You’ve got to give some credit to the EU’s cultural commissars. Hampered by a minuscule budget and the fact that cultural policy is left almost entirely to the member states, with the Commission acting primarily as a grant-giving agency, they are doing what they can to instill a sense of common European values and cultural heritage. Their most impressive project to date is Europeana, the archive of images, texts, and multimedia content uploaded to a common platform by cultural institutions across the bloc. Europeana suffered from some pretty amusing growing pains at the outset but has improved quite a lot, though the logo still reads “beta” despite the promise to become fully operational by autumn 2010.

If you search for “cubism” now, you get a few hundred reproductions of paintings and four videos in French. For students and the general public, this is still not very useful, but better than the list of a dozen obscure artworks a search back in 2009 dredged up. The Western European imbalance of the site remains obvious. Nothing on the significant phenomenon of Czech cubism, nor Czech surrealism, for instance. Well, that’s not really a surprise considering the Czechs’ lame performance in general at publicizing their rich cultural heritage.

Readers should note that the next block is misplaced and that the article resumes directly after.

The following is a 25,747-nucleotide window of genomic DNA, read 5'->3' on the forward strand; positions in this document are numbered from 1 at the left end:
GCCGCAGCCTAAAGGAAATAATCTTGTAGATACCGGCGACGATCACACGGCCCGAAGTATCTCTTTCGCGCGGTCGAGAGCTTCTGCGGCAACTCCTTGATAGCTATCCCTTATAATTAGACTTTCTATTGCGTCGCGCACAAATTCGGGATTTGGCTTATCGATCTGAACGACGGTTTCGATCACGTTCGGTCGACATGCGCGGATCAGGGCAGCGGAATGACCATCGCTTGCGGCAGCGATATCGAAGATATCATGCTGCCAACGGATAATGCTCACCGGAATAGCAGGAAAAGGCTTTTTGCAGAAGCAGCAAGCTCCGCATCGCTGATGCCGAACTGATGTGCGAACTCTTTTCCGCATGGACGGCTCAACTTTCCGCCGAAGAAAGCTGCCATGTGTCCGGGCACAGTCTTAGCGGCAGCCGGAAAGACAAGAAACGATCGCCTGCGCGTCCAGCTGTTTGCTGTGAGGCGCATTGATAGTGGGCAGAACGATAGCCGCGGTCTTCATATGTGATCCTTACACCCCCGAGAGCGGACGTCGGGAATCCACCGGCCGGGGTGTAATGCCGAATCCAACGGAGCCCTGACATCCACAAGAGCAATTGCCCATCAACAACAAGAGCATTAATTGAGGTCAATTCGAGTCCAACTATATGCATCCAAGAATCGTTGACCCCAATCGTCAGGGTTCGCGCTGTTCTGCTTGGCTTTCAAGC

Europeana’s still very much a work in progress, with plans to merge a whole range of digital research tools into the main site, including something called APEnet – not, as you might think, devoted to Gibraltar’s famous non-human primates, rather a European national archives portal

What little press Europeana has gathered since its launch a couple of years ago, TOL’s 2009 commentary included, has tended to see it as a competitor to Google Books. This isn’t particularly helpful since Europeana is intended as a study guide rather than provider of complete cultural works. Where the comparison does hold water is that both projects are part of the burgeoning debate over who should control the rights to use digitized content.

Europeana has come down firmly on the side of those who insist that artifacts that enter the public domain – out-of-copyright books, reproductions of Old Master paintings, old newspapers – must remain there, free for anyone to use, copy, and cite, after being digitized. Recently Europeana became an early adopter of the Creative Commons “public domain mark” – sort of like a WikiLeaks for cultural heritage.

Photo by Clare Wilkinson under Creative Commons license

Ky Krauthamer

Ky Krauthamer is a senior editor at Transitions Online. Email:

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